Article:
Last week, updated data on pharma's payments to doctors hinted at some pullback. Some physicians apparently are backing away from doing pharma work because of increased scrutiny of those relationships. Well, similar scrutiny has changed the mix of funding for continuing medical education, too.
Industry support for CME dropped to $830 million in 2010, the third year in a series of declines. Support from pharma companies and devicemakers for CME hasn't been that low since 2002, American Medical News reports. And the recent declines aren't insignificant either. In 2007, industry CME funding amounted to $1.2 billion. So, last year's numbers amount to a 31% drop from three years before. And where commercial funding once amounted to 47% of CME providers' funding, it's now only 37%.
So, who's picking up the difference? Doctors themselves, at least partly, American Medical News says. CME providers are relying more heavily on the fees they charge physicians to take the required courses, which range from $20 to $50 per credit hour. Fees now account for more than half of accredited CME providers' revenue, the Accreditation Council for Continuing Medical Education figures.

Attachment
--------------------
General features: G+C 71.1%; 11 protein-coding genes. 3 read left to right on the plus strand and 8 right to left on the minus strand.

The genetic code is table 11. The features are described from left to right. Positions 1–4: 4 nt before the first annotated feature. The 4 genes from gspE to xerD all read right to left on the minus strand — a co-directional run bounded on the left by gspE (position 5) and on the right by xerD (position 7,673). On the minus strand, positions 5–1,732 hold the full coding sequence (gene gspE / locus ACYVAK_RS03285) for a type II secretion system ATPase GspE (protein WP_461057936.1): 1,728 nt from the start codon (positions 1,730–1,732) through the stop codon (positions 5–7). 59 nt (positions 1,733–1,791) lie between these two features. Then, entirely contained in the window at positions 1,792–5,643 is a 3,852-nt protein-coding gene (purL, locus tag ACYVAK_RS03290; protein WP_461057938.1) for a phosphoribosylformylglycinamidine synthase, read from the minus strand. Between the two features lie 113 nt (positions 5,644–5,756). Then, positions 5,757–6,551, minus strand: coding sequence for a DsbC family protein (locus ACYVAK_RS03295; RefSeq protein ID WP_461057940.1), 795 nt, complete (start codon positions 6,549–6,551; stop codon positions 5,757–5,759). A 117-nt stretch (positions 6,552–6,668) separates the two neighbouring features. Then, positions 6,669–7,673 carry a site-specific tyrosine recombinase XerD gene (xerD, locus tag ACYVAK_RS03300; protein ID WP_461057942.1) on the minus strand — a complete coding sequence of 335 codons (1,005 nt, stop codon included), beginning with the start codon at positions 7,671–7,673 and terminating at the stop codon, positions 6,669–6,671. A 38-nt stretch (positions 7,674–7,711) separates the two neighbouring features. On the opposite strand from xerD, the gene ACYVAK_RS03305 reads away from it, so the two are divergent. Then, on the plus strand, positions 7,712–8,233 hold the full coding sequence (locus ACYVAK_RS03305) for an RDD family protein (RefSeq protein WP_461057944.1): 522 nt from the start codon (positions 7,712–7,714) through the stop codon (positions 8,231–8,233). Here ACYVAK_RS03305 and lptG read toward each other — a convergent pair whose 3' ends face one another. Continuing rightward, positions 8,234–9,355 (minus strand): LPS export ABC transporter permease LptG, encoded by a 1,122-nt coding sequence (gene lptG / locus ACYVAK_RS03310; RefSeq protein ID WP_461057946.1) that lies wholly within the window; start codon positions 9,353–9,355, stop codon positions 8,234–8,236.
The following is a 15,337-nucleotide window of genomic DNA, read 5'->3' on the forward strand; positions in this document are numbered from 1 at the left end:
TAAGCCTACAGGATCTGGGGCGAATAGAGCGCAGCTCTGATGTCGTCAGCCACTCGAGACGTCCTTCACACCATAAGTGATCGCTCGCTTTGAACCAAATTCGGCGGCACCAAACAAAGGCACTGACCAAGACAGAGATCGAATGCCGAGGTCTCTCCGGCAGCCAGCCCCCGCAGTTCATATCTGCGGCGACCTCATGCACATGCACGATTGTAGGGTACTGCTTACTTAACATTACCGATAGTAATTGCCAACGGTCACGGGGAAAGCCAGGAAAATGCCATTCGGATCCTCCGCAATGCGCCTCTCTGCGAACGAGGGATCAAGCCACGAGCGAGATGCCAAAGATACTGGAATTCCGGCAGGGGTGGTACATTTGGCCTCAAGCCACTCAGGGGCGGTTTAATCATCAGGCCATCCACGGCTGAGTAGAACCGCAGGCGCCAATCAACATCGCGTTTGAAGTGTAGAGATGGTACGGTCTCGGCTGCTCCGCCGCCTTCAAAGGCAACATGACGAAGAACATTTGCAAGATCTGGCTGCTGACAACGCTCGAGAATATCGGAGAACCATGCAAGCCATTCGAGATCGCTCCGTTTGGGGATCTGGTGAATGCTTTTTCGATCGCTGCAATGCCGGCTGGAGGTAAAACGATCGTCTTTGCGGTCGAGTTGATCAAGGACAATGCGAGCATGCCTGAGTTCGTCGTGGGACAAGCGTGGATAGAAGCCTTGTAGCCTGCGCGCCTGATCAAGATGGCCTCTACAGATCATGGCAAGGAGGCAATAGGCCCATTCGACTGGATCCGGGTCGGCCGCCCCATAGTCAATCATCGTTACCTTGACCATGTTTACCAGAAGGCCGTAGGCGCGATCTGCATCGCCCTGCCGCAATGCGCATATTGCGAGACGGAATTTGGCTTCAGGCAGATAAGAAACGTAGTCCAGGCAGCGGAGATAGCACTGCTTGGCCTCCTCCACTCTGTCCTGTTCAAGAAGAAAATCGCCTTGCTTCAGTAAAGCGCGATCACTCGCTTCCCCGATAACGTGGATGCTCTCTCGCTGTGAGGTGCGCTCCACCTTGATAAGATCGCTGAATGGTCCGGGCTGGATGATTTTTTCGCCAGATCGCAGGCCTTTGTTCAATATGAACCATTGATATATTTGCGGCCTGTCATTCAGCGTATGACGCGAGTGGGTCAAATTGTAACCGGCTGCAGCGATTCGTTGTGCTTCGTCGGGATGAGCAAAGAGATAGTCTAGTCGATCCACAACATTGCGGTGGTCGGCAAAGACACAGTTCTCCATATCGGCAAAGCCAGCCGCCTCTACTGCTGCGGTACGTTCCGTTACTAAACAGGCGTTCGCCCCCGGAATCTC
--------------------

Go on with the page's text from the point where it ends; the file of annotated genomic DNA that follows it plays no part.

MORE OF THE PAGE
The ACCME beefed up its rules on industry funding back in 2007. The new policy sought to distance CME from industry influence, in part by prohibiting companies from getting involved in CME courses' content. Pfizer ($PFE) and GlaxoSmithKline ($GSK) both pulled out of the CME funding business--at least when it comes to for-profit CME--soon after the ACCME policy changes. Medical schools still team up with pharma firms and devicemakers on CME courses, but even that is declining. As AMedNews points out, the University of Michigan Medical School gave up industry support for CME completely, and that money had accounted for almost half of its annual budget of $1.2 million.
Some CME companies have gone out of business as commercial funding dried up, said Thomas Sullivan, president of the for-profit CME provider Rockpointe. "Some of the restrictions and the criticism have caused money to leave the marketplace," Sullivan said. "Big [pharmaceutical] companies don't like to get criticized."
- see the story from AMedNews